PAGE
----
Air New Zealand has grounded its B777 fleet until at least September 2021 due to the ongoing impact of Covid-19, said the carrier in a statement.

In May, the airline grounded the majority of its seven B777-300 aircraft until the end of 2020.

Four of Air New Zealand’s B777-300 aircraft will be stored in Victorville in the Californian desert, while the remaining three will stay in Auckland where they are able to be returned to service if required, says the national carrier.

The airline’s B777-200 aircraft will be sent to long-term storage facilities in both Roswell, New Mexico and Victorville, California starting from later this month.

“The North American locations were chosen for their arid conditions and existing storage facilities which will ensure aircraft are kept in a condition that will enable them to be returned to service within six to eight weeks if required,” said Air New Zealand.

Air New Zealand chief operating officer Carrie Hurihanganui says the recovery of the airline’s international network post-Covid-19 is now looking to be slower than initially thought.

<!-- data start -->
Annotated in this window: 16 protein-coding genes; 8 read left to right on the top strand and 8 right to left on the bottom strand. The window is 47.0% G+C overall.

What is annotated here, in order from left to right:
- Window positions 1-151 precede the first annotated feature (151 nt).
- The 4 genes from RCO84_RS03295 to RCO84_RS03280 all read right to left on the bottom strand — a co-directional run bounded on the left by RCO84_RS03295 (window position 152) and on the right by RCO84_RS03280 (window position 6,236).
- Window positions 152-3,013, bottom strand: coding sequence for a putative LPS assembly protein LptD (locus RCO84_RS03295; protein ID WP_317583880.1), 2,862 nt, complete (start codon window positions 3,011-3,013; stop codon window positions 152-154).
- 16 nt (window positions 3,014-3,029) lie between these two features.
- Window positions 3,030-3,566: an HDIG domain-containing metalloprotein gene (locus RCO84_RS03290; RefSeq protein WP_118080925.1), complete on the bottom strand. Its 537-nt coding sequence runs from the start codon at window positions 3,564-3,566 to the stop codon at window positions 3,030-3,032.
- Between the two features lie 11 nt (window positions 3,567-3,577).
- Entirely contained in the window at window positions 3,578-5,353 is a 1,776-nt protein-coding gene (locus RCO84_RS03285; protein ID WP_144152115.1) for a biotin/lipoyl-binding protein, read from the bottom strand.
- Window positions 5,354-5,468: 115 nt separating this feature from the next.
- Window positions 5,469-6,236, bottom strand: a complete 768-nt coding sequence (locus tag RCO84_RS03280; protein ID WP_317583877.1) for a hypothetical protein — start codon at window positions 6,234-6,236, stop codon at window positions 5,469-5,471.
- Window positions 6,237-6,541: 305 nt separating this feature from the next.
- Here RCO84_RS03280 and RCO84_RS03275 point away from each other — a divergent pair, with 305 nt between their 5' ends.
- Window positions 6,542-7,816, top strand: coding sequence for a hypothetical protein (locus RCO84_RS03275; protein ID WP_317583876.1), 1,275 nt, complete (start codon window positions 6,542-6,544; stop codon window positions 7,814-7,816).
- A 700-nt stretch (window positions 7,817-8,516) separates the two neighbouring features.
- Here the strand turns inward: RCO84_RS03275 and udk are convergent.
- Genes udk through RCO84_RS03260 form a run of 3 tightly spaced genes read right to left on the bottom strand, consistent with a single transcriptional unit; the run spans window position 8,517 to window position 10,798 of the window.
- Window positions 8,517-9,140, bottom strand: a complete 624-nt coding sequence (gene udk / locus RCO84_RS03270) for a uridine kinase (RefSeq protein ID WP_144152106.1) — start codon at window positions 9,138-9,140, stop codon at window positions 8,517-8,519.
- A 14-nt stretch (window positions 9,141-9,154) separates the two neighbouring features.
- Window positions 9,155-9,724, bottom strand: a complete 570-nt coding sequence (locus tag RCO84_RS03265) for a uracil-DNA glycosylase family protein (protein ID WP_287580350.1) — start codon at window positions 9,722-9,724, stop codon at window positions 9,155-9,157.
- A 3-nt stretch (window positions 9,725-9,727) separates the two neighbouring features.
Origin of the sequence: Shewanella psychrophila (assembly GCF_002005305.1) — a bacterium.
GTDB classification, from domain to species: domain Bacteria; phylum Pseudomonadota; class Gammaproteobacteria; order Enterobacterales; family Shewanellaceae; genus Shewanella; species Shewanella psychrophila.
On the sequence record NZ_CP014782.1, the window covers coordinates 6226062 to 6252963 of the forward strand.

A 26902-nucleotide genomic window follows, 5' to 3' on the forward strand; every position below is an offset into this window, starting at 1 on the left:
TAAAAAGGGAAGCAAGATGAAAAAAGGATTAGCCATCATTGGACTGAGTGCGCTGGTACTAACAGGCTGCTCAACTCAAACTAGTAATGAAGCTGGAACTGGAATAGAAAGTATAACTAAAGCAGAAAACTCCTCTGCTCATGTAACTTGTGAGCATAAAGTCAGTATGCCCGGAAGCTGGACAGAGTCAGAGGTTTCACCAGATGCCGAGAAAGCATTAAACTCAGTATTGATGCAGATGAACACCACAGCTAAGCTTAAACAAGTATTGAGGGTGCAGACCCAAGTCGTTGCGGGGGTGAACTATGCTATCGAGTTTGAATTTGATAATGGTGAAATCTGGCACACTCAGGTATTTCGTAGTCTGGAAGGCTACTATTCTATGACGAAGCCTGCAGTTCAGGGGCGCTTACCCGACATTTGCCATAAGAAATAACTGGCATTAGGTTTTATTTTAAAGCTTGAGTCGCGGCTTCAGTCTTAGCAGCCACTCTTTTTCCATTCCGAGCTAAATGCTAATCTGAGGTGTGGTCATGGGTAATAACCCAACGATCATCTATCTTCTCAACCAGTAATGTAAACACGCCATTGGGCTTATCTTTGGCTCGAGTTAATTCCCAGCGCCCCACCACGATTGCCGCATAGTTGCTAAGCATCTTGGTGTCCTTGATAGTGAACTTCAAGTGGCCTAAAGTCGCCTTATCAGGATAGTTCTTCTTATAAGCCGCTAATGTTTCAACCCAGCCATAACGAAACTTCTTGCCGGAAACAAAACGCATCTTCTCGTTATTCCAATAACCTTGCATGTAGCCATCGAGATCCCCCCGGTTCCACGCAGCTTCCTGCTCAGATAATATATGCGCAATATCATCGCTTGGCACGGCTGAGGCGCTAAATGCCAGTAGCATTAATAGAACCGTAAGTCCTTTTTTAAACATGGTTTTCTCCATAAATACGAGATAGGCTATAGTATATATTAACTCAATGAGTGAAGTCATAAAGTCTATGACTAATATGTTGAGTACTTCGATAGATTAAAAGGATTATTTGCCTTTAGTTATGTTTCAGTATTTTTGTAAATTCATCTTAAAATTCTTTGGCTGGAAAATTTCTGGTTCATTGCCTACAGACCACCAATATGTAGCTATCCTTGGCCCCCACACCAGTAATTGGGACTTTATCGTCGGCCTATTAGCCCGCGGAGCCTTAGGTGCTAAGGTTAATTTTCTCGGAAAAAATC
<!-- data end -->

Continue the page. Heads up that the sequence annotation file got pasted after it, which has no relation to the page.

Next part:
“The recent resurgence of cases in New Zealand is a reminder that this is a highly volatile situation. We are not anticipating a return to any B777 flying until September 2021 at the earliest, which is why we have made the decision to ground the fleet until at least this time next year.”

The B777s are the largest aircraft in Air New Zealand’s fleet and have operated the majority of the airline’s long haul routes over the past 15 years. The airline’s international schedule will be operated by the B787 Dreamliner aircraft, along with A320s and A320/21neos for trans-Tasman and Pacific Island routes.

Last month, Air New Zealand reported its first annual loss in 18 years, revealing the financial impact of the Covid-19 crisis on the airline. The airline reported a loss of NZ$87 million (before taxes and other significant items) for the 2020 financial year, compared to earnings of $387 million in the prior year.

Air New Zealand posts first annual loss in 18 years